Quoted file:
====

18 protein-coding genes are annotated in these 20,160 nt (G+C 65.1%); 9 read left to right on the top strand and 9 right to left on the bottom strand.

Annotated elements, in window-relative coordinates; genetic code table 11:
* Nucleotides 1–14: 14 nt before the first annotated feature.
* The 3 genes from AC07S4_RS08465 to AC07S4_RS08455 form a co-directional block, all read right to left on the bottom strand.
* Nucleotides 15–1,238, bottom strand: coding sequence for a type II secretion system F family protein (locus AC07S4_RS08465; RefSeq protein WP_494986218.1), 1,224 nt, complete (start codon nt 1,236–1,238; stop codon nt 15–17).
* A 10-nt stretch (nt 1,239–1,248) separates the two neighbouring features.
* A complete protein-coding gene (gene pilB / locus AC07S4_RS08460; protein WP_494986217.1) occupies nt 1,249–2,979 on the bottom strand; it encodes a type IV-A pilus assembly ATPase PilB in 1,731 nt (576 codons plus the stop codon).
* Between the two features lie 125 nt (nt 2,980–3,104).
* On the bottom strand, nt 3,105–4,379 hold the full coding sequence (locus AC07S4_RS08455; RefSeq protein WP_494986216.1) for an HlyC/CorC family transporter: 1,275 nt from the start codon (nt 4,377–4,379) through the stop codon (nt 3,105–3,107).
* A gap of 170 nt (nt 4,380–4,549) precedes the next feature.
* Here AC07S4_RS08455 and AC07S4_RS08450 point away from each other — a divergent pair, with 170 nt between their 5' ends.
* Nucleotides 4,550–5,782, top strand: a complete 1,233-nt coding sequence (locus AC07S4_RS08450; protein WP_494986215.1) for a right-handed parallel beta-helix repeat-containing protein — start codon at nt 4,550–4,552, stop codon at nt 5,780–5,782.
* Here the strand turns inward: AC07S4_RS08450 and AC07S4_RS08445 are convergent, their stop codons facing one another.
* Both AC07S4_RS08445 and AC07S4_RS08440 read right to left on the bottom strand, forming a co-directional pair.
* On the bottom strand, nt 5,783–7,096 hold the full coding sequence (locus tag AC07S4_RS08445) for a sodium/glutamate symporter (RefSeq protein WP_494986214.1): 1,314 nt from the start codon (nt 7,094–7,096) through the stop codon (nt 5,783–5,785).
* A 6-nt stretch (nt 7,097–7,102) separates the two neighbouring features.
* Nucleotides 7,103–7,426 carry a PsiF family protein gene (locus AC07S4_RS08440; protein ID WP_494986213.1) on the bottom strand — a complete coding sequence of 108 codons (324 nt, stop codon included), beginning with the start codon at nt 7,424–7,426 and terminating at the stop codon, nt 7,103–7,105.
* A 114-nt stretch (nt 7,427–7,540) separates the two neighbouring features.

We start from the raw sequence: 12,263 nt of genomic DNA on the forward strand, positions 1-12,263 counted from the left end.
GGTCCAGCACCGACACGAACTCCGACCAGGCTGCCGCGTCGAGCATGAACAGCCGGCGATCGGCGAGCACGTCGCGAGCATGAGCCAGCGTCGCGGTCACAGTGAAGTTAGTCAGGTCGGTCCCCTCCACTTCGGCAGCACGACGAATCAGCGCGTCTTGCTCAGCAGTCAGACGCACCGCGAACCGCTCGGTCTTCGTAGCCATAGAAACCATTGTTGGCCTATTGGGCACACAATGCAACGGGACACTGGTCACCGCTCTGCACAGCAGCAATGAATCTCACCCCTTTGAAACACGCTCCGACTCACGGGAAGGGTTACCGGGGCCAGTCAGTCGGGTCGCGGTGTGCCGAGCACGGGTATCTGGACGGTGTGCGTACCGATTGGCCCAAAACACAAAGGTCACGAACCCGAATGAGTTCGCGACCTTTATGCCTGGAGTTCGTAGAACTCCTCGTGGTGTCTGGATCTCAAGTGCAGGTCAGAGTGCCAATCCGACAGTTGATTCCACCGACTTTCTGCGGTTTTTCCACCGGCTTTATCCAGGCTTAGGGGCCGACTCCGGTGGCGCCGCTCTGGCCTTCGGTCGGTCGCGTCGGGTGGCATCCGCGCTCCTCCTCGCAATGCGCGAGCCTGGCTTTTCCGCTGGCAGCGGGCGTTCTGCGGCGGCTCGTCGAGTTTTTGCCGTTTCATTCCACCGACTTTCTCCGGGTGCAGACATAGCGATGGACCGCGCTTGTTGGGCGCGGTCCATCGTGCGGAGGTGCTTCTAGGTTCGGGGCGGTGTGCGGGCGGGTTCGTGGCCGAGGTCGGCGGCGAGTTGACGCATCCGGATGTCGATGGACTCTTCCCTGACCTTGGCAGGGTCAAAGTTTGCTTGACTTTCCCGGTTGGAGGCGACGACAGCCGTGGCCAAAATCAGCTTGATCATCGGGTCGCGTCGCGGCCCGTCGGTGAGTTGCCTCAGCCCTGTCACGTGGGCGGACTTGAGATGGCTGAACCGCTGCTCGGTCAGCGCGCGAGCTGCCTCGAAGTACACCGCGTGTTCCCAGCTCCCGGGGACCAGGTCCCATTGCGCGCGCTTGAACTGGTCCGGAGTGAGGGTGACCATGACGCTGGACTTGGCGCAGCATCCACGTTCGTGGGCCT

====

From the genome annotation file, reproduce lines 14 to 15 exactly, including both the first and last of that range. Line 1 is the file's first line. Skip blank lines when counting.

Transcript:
* Both AC07S4_RS08445 and AC07S4_RS08440 read right to left on the bottom strand, forming a co-directional pair.
* On the bottom strand, nt 5,783–7,096 hold the full coding sequence (locus tag AC07S4_RS08445) for a sodium/glutamate symporter (RefSeq protein WP_494986214.1): 1,314 nt from the start codon (nt 7,094–7,096) through the stop codon (nt 5,783–5,785).